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Ages Eligible for Study:   18 Years to 65 Years   (Adult, Older Adult)
Sexes Eligible for Study:   All
Accepts Healthy Volunteers:   Yes
Criteria

Inclusion Criteria:

  • Age 18-65
  • Less than 16 years of education
  • Able to understand, and sign consent
  • Smoke >4 cigarettes/day for at least a year
  • No quit attempt in prior 1 month and not planning to quit smoking within next 6 months
  • Plan to live in local area for next 8 months
  • Able to read and write in English
  • Women not pregnant and taking steps to avoid pregnancy

Exclusion Criteria:

  • College graduate
  • Use of psychotropic drugs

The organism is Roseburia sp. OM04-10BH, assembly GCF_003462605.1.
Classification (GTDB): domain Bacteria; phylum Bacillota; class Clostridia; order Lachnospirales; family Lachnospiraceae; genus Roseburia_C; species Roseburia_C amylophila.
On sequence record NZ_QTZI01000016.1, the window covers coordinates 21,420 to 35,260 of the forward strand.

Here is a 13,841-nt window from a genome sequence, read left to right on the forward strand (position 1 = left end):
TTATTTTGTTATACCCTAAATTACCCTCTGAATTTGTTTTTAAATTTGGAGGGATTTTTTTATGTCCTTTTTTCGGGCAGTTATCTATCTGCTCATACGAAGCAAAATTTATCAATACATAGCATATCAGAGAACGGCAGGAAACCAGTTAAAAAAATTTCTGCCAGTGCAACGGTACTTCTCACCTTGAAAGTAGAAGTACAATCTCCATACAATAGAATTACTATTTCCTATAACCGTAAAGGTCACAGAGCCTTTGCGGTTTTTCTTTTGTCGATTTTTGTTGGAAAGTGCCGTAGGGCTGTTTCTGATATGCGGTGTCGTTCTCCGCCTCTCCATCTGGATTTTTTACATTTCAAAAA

• Significant medical condition, or immune system disorders, respiratory diseases, kidney or liver diseases or any other medical disorders that may affect biomarker data
  • Use of any non-cigarette nicotine delivery product in the past week or smoking cessation medicine in prior 3 months
  • Currently pregnant or nursing
  • Uncontrolled serious psychotic illness or substance abuse
  • History of difficulties providing blood samples-fainting, poor veins, anxiety

Information from the National Library of Medicine

To learn more about this study, you or your doctor may contact the study research staff using the contact information provided by the sponsor.

Please refer to this study by its ClinicalTrials.gov identifier (NCT number): NCT01928719


Locations
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United States, District of Columbia
George Washington University School of Public Health
Washington, District of Columbia, United States, 20052
United States, Pennsylvania
Penn State College of Medicine